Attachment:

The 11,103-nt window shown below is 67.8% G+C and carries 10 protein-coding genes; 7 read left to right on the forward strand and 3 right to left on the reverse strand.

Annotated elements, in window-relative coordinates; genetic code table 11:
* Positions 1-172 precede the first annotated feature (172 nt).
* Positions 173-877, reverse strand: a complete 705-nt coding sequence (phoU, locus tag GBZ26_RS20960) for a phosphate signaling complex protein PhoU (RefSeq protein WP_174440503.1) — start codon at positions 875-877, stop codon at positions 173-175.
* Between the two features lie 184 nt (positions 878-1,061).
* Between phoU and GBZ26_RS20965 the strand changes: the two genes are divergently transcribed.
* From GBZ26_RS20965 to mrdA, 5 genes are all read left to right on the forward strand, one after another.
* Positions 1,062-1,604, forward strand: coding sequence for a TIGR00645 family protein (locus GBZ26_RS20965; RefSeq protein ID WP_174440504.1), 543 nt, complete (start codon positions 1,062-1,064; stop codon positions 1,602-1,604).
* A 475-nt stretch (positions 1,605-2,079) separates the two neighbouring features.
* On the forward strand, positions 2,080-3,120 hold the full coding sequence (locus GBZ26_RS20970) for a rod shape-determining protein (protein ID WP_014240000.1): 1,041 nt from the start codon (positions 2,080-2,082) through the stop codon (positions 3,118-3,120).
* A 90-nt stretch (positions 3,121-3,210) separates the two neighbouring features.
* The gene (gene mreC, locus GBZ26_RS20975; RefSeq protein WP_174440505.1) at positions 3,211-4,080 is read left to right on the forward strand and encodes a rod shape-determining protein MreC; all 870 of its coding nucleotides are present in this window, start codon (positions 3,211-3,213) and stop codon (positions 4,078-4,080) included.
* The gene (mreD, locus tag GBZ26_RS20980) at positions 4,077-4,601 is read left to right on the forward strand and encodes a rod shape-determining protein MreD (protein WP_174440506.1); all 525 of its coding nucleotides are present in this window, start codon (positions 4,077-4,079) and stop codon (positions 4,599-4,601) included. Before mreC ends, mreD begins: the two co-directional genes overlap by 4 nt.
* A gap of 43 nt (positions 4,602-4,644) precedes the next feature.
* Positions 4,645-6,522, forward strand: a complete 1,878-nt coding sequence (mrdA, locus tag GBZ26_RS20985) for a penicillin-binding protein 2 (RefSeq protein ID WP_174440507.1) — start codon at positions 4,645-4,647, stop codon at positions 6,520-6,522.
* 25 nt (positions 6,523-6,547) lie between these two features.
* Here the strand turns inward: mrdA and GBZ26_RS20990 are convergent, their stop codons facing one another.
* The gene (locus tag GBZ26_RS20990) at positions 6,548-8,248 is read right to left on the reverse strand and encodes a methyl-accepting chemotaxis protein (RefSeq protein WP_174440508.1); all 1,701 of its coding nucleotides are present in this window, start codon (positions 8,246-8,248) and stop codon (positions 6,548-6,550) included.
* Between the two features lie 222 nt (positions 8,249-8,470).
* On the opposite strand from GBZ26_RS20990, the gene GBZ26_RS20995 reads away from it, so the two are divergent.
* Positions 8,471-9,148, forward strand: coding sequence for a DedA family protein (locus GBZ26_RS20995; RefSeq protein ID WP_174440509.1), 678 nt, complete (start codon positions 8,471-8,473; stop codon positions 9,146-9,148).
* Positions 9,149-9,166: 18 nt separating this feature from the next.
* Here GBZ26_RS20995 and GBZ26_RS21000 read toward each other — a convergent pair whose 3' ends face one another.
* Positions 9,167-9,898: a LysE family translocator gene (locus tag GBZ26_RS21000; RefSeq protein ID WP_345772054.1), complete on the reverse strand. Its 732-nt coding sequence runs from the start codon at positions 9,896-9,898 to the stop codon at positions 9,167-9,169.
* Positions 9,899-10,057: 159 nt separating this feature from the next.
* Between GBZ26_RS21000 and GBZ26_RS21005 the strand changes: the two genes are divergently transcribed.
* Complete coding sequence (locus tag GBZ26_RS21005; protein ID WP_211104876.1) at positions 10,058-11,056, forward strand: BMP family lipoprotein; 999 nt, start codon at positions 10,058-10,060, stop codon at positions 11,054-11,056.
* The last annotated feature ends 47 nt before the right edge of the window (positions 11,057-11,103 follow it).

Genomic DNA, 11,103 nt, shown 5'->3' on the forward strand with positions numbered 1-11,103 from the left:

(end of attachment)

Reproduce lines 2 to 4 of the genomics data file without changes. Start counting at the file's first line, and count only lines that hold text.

Annotated elements, in window-relative coordinates; genetic code table 11:
* Positions 1-172 precede the first annotated feature (172 nt).
* Positions 173-877, reverse strand: a complete 705-nt coding sequence (phoU, locus tag GBZ26_RS20960) for a phosphate signaling complex protein PhoU (RefSeq protein WP_174440503.1) — start codon at positions 875-877, stop codon at positions 173-175.